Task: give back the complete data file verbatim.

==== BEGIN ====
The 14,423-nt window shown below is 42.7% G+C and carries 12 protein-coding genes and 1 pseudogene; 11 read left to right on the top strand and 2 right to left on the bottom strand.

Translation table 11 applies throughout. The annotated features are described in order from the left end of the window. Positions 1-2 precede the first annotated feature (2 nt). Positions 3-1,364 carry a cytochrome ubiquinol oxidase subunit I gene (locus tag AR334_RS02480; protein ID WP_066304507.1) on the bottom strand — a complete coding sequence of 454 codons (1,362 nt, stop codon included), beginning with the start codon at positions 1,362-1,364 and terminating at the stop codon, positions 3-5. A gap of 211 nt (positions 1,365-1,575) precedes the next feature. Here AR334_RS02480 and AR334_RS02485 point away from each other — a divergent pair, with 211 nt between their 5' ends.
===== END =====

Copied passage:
The 14,423-nt window shown below is 42.7% G+C and carries 12 protein-coding genes and 1 pseudogene; 11 read left to right on the top strand and 2 right to left on the bottom strand.

Translation table 11 applies throughout. The annotated features are described in order from the left end of the window. Positions 1-2 precede the first annotated feature (2 nt). Positions 3-1,364 carry a cytochrome ubiquinol oxidase subunit I gene (locus tag AR334_RS02480; protein ID WP_066304507.1) on the bottom strand — a complete coding sequence of 454 codons (1,362 nt, stop codon included), beginning with the start codon at positions 1,362-1,364 and terminating at the stop codon, positions 3-5. A gap of 211 nt (positions 1,365-1,575) precedes the next feature. Here AR334_RS02480 and AR334_RS02485 point away from each other — a divergent pair, with 211 nt between their 5' ends.